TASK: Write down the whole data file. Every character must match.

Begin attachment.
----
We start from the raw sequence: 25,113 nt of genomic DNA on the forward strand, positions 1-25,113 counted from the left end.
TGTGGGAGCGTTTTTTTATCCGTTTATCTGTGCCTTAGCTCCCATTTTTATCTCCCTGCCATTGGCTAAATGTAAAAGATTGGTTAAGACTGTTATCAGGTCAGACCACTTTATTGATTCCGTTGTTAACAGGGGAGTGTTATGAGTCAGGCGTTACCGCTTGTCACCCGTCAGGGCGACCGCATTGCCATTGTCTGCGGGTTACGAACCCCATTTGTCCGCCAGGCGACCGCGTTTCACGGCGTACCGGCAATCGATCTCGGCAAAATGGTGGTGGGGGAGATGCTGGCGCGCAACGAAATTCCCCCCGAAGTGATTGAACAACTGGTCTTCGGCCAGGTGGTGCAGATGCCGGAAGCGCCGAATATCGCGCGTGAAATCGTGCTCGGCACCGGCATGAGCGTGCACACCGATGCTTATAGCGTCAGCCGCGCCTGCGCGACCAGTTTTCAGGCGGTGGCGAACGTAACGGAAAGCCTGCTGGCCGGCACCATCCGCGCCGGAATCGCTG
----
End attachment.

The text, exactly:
We start from the raw sequence: 25,113 nt of genomic DNA on the forward strand, positions 1-25,113 counted from the left end.
TGTGGGAGCGTTTTTTTATCCGTTTATCTGTGCCTTAGCTCCCATTTTTATCTCCCTGCCATTGGCTAAATGTAAAAGATTGGTTAAGACTGTTATCAGGTCAGACCACTTTATTGATTCCGTTGTTAACAGGGGAGTGTTATGAGTCAGGCGTTACCGCTTGTCACCCGTCAGGGCGACCGCATTGCCATTGTCTGCGGGTTACGAACCCCATTTGTCCGCCAGGCGACCGCGTTTCACGGCGTACCGGCAATCGATCTCGGCAAAATGGTGGTGGGGGAGATGCTGGCGCGCAACGAAATTCCCCCCGAAGTGATTGAACAACTGGTCTTCGGCCAGGTGGTGCAGATGCCGGAAGCGCCGAATATCGCGCGTGAAATCGTGCTCGGCACCGGCATGAGCGTGCACACCGATGCTTATAGCGTCAGCCGCGCCTGCGCGACCAGTTTTCAGGCGGTGGCGAACGTAACGGAAAGCCTGCTGGCCGGCACCATCCGCGCCGGAATCGCTG